Receding floodwaters in Queensland’s northwest have allowed Queensland Rail crews to begin assessing the full extent of damage to the Mt Isa Line, with early reports showing damage across 307 kilometres of track.
QR chief executive Nick Easy updated the public on February 20, saying early assessments showed extreme erosion at 204 sites, including roughly 40 kilometres of major track washouts and 20 kilometres of track scouring.
“Work is underway to confirm required repairs and expected recovery timeframes, taking into account optimum use of all industry resources, plant and equipment.”
The Mt Isa Line has been closed since early February when northern Queensland was hit by an historic rainfall event.
A Pacific National freight train was stranded on the line, and Easy said work was continuing at Nelia – 50 kilometres east of Julia Creek – to assess the full extent of work required there.
“While ground conditions still aren’t dry enough to accommodate the heavy machinery required for Pacific National to recover the train and wagons, we are hopeful that – weather conditions permitting – Pacific National can commence this process late this week.”
An exclusion zone of 20 metres has been established around the train, and fencing will progressively be arranged around the site, Easy said.
19 of the train’s wagons carrying zinc concentrate, and two carrying lead concentrate, have sustained damage, according to Easy. Assessments are being made to identify potential impacts.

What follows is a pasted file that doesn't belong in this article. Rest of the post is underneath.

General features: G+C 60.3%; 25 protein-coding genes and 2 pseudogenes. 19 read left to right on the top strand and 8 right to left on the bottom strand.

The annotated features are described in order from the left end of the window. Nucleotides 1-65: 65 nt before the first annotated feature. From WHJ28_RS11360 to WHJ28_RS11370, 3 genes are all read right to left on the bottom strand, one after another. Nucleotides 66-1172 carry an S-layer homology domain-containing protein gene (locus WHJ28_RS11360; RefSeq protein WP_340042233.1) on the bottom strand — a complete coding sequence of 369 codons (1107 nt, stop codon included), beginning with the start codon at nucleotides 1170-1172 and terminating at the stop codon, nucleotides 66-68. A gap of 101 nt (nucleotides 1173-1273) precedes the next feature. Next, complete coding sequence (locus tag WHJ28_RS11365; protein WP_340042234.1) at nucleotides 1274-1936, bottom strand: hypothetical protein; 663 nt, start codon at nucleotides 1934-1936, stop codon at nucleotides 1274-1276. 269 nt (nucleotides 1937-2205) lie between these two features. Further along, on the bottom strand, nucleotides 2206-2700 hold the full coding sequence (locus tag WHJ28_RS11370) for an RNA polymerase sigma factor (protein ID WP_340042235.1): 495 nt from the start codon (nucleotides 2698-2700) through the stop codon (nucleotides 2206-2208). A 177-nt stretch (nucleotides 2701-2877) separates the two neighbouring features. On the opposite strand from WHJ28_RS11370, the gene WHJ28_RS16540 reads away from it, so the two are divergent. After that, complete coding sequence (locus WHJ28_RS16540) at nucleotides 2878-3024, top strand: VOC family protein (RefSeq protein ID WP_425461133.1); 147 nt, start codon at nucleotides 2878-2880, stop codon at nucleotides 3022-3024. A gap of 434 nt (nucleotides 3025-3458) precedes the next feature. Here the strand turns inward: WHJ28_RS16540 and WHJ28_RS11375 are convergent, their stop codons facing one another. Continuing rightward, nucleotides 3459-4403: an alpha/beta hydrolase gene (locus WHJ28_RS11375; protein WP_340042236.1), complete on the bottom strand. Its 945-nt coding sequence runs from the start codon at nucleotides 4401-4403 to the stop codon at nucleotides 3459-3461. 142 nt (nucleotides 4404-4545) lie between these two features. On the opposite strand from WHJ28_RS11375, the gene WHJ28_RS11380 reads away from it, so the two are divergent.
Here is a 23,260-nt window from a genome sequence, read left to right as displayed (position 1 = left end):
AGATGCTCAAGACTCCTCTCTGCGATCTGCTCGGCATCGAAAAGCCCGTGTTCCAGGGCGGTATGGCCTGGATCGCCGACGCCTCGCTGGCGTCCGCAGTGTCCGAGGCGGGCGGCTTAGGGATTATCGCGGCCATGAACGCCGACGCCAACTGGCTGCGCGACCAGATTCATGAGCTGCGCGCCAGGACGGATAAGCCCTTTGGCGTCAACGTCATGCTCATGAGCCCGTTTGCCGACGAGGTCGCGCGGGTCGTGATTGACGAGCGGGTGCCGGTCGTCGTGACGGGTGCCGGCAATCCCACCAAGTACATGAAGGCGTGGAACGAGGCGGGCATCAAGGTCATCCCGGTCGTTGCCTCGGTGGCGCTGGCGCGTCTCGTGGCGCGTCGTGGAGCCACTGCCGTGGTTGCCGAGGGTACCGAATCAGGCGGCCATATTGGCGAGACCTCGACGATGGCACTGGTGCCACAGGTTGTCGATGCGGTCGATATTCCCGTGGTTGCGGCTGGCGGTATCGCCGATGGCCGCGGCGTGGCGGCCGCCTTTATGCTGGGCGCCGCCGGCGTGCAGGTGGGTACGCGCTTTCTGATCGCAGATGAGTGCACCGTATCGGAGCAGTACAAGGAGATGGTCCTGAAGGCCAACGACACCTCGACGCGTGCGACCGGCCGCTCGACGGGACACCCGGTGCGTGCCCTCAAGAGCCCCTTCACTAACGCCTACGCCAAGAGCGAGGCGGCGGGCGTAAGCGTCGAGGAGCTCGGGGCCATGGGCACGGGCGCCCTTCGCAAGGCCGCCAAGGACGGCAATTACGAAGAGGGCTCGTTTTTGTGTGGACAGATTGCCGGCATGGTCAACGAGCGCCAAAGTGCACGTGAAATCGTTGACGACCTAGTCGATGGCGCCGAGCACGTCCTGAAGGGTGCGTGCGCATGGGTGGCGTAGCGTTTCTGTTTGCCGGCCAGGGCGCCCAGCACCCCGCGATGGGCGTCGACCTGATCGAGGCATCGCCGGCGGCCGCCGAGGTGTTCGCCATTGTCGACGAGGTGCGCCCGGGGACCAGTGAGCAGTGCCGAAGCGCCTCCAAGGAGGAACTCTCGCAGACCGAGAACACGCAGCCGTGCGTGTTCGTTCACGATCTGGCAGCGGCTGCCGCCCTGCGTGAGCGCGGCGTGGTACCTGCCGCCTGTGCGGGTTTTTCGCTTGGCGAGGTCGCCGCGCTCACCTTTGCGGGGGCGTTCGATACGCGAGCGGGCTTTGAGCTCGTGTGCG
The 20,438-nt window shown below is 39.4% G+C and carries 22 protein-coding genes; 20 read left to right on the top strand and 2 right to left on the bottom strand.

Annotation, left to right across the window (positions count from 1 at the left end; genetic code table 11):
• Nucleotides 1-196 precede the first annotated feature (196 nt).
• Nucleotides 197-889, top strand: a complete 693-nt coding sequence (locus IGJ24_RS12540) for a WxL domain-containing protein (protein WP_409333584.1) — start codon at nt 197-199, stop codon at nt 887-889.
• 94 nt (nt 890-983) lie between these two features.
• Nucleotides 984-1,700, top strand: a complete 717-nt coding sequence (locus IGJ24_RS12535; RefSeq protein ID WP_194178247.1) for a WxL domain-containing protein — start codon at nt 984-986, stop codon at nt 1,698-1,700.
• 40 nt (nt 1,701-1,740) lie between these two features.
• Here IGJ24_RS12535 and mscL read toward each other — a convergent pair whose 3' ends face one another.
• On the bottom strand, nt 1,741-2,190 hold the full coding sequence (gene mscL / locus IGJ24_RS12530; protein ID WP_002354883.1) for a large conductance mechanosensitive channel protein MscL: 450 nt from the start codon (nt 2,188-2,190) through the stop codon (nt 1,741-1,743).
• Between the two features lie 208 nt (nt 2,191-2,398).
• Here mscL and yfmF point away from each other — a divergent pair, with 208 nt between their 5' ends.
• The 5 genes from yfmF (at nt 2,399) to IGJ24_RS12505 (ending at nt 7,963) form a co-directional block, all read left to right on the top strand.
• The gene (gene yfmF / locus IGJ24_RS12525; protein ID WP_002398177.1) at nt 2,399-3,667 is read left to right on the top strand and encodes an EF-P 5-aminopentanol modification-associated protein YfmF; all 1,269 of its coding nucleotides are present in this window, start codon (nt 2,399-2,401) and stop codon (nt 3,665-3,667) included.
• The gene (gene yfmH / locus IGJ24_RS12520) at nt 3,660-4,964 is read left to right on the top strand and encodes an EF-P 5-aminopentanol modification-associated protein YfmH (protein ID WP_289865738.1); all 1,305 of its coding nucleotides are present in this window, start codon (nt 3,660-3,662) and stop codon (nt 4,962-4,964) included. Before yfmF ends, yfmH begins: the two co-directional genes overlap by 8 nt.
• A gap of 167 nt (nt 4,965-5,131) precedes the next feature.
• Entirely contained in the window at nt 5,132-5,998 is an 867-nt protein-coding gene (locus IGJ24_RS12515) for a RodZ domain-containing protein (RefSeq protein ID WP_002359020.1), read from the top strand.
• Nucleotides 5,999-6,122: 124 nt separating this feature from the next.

Elsewhere, crews continue to get a solid idea of damage done. 71 bridges have been inspected and 16 confirmed as damaged. 100,000 cubic metres of ballast or fill is estimated to be required to repair damaged track. And QR has already had 10,000 sleepers delivered to Hughenden and Cloncurry in anticipation of repair works.
“All available resources are being mobilised to undertake repairs, including engineers and track teams from South East Queensland, to ensure we return the Mt Isa Line to full operation as soon as possible,” Easy said.
As for a timeline, he reiterated his statements from last week. “At this stage Queensland Rail believes the line can be fixed earlier than the 6-12 months that has been suggested and reported,” he said. “We will continue to keep stakeholders and the community informed of these plans and timeframes.”